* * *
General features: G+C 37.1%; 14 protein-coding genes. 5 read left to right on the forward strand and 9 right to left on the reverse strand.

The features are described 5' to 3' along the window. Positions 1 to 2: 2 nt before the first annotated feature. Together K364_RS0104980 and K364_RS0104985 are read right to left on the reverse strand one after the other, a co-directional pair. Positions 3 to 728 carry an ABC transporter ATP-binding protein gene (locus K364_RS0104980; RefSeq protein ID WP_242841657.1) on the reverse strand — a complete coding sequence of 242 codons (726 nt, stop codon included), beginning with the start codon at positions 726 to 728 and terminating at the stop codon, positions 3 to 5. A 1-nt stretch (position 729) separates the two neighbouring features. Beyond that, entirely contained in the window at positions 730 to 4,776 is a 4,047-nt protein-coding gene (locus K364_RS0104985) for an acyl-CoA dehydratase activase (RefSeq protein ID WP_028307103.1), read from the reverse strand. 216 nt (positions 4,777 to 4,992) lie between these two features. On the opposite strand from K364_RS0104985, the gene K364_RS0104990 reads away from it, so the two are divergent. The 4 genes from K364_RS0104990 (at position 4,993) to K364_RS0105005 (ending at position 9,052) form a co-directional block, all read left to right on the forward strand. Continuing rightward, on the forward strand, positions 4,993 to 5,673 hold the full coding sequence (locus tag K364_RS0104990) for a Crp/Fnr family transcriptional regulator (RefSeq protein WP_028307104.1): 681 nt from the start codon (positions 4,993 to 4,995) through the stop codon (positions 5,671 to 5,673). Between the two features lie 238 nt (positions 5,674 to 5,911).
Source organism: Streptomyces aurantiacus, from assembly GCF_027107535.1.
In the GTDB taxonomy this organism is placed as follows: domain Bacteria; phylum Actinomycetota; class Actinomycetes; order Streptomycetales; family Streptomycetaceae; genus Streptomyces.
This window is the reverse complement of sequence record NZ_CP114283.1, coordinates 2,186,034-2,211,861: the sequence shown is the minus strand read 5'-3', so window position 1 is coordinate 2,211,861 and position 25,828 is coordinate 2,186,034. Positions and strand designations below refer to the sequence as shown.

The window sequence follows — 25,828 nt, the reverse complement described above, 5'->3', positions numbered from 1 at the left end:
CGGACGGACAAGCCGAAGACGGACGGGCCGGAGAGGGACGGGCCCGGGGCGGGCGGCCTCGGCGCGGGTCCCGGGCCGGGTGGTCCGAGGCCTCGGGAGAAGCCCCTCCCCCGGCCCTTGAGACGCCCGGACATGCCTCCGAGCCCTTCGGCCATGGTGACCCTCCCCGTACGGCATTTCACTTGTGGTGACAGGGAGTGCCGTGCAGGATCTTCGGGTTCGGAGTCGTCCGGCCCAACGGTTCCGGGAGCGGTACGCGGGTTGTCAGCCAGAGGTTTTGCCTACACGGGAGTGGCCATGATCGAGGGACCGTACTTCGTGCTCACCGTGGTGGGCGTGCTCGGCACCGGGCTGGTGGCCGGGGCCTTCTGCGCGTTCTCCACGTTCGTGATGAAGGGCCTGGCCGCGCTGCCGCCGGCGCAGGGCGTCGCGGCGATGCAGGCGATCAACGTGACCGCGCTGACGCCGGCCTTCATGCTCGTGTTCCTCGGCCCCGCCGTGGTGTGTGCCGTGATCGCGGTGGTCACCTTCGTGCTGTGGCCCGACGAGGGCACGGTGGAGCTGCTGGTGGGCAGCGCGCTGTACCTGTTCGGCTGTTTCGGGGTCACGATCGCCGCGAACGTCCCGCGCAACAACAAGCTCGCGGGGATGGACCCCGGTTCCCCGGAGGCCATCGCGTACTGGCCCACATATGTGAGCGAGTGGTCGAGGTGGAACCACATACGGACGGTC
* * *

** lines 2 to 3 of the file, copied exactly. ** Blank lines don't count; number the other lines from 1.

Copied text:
The features are described 5' to 3' along the window. Positions 1 to 2: 2 nt before the first annotated feature. Together K364_RS0104980 and K364_RS0104985 are read right to left on the reverse strand one after the other, a co-directional pair. Positions 3 to 728 carry an ABC transporter ATP-binding protein gene (locus K364_RS0104980; RefSeq protein ID WP_242841657.1) on the reverse strand — a complete coding sequence of 242 codons (726 nt, stop codon included), beginning with the start codon at positions 726 to 728 and terminating at the stop codon, positions 3 to 5. A 1-nt stretch (position 729) separates the two neighbouring features. Beyond that, entirely contained in the window at positions 730 to 4,776 is a 4,047-nt protein-coding gene (locus K364_RS0104985) for an acyl-CoA dehydratase activase (RefSeq protein ID WP_028307103.1), read from the reverse strand. 216 nt (positions 4,777 to 4,992) lie between these two features. On the opposite strand from K364_RS0104985, the gene K364_RS0104990 reads away from it, so the two are divergent. The 4 genes from K364_RS0104990 (at position 4,993) to K364_RS0105005 (ending at position 9,052) form a co-directional block, all read left to right on the forward strand. Continuing rightward, on the forward strand, positions 4,993 to 5,673 hold the full coding sequence (locus tag K364_RS0104990) for a Crp/Fnr family transcriptional regulator (RefSeq protein WP_028307104.1): 681 nt from the start codon (positions 4,993 to 4,995) through the stop codon (positions 5,671 to 5,673). Between the two features lie 238 nt (positions 5,674 to 5,911).
Source organism: Streptomyces aurantiacus, from assembly GCF_027107535.1.